I always respected the late Alan Thicke for being such a multi-talented guy. He wrote insipid TV theme songs (Diff’rent Strokes, Facts of Life), starred in a long-running insipid sitcom (Growing Pains), hosted an insipid talk show (Thicke of the Night), and had writing credits on many shows of varying quality. 
A reporterette says to film producer Mickey Black (Alan Thicke), “Your films create heroes we don’t always feel comfortable siding with, but you seem to. Tell me Mr. Black,  is it social consciousness or is it middle age machismo?”  He replies, “Skip the feminist rhetoric. My pictures are about survivors. They may not be heroes to you — ”
She cuts him off to complain about the violence in his movies, but a gun-fight breaks out nearby. They take cover and Mickey pills out a pistol to protect them. “Where’s your rhetoric now?” he quips. Within seconds, it is all over. One of the gunman comes over immediately to high-five Mickey for their great ruse on the reporter. The scene is over so quickly, and the actress so impassive that it is an utter waste of time. Was she panicked at the gunfire? Did she fear for her life? Was she appalled that Mickey carried a concealed weapon? Was she conflicted that his weapon might now be the only means to save her life? Did she have an epiphany about the 2nd Amendment? Did she forget to turn off the iron this morning? We’ll never know because of the way they raced through the scene. She does call him a jerk though.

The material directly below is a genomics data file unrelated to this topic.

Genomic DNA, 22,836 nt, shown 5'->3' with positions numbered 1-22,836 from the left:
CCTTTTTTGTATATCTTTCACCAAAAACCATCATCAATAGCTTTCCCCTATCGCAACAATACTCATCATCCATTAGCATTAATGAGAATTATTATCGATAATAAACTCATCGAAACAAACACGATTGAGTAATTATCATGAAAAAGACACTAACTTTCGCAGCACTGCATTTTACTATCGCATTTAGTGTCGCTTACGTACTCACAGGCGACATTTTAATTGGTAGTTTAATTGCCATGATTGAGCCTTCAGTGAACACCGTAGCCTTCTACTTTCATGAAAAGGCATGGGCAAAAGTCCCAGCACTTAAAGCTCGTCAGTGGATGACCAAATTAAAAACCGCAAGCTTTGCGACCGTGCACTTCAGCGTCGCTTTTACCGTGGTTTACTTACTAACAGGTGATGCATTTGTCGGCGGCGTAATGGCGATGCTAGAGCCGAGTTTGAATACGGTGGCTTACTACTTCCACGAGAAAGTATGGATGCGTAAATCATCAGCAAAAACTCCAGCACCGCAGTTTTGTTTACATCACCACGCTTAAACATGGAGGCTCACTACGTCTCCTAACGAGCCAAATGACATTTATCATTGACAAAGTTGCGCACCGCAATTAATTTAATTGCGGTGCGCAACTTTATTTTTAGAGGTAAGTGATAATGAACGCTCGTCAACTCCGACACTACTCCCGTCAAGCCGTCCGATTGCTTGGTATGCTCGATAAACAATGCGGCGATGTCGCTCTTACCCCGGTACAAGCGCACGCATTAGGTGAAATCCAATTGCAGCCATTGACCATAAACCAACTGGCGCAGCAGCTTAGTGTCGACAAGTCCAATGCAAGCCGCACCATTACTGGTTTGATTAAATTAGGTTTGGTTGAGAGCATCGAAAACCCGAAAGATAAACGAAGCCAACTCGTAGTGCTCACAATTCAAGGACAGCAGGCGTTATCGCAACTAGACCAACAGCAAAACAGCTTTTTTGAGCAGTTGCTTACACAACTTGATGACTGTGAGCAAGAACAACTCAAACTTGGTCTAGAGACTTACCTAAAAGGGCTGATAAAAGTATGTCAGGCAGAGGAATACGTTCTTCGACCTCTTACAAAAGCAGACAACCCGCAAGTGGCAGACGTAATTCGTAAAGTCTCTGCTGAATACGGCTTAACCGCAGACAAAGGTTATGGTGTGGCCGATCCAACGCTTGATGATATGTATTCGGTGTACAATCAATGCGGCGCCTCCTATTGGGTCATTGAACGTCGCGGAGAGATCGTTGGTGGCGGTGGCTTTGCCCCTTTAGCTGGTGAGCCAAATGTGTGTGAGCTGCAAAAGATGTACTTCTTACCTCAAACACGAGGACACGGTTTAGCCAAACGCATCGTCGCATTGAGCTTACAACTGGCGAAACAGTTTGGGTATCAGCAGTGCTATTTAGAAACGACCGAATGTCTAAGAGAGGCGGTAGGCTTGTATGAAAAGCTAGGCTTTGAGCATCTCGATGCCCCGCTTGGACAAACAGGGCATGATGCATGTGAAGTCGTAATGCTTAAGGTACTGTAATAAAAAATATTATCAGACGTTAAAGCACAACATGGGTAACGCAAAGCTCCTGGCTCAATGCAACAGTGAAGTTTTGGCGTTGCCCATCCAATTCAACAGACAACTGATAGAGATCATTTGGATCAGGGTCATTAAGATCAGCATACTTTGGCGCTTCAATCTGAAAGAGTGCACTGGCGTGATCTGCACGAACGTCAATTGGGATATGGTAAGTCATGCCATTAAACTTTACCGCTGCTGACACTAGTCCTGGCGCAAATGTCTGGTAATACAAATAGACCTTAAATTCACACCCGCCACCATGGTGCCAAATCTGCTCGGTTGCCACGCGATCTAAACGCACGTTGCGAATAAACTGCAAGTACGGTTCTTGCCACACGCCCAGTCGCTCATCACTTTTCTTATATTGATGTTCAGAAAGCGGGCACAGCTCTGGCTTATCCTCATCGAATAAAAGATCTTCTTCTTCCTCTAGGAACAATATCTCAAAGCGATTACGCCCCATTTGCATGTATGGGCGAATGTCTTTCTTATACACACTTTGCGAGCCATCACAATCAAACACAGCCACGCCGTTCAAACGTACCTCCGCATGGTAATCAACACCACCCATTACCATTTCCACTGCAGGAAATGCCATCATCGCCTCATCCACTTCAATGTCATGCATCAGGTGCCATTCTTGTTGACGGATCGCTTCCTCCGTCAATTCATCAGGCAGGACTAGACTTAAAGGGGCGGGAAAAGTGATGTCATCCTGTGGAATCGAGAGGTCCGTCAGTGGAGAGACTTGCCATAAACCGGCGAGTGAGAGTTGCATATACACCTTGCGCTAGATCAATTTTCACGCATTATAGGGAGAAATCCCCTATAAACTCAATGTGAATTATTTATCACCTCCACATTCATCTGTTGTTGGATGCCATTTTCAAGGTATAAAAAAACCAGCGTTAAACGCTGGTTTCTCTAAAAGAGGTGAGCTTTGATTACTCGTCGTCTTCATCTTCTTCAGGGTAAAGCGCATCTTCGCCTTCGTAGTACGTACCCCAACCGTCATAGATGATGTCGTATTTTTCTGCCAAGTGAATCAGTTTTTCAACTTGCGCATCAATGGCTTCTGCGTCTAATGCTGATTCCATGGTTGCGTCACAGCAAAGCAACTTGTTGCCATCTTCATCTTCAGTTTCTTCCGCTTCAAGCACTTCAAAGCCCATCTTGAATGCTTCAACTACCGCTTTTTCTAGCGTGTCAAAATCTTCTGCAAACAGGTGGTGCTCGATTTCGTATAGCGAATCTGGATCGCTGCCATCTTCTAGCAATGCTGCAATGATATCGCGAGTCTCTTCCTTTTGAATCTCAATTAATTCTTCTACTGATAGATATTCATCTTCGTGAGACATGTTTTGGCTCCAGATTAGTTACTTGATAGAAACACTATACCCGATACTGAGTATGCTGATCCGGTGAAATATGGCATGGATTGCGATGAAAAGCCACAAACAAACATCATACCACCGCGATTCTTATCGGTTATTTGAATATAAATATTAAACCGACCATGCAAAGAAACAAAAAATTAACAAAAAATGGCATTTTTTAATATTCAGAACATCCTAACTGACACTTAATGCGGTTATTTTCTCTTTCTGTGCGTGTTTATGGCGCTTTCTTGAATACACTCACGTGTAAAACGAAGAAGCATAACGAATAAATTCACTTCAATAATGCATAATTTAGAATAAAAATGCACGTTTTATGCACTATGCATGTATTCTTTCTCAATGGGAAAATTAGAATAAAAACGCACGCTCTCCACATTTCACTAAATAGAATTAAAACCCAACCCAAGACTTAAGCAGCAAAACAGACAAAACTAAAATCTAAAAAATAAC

Mickey heads to a dive bar to scout a location for his next movie. I’ll give him credit for guts. The bar is filled with typical Hollywood 1980s drug-dealers — studded denim jackets, mullets, permanents, sleeveless shirts, fingerless gloves — and a stripper who is covered up with more clothes than I wear to work. Mickey tries to recruit the gangstas, but they take off after another low-life. Mickey sees potential in the stripper, though. He unwisely makes sure gang-leader James knows he is taking the girl, Penny, back to his place.
Back at his place, Mickey gives her a tour of his home, and takes a bottle of champagne out of the refrigerator before offering to drive her home.
James and his gang walk up to Mickey’s front door, switchblades drawn. Fortuitously, the front door is unlocked so they can walk right in. When James takes one step in, Mickey puts his pistol to James’ head like he was waiting in the dark by the door rather than getting Penny drunk in the kitchen. In an amazing, barely revealed move, Mickey is able to at-once shut the door on the rest of the gang, push James against the wall, and put the gun to his head. Also unseen, I guess during this Bruce Lee caliber balletic swirl, he was able to lock the door so the rest of the gang couldn’t enter and kick his ass.
Penny sides with Mickey because she thinks he is going to make her a star. So we can rule her out as the brains of the gang. Mickey forces James to his knees at gunpoint. After telling James — correctly, by the way — what an idiot he is, Mickey pulls the trigger. The gun just makes a click.
OK, once again, this series seems so unbelievably awful that I have to question my own intelligence. I have replayed this scene a dozen times — there IS an audible click like an empty chamber being fired. What is that click?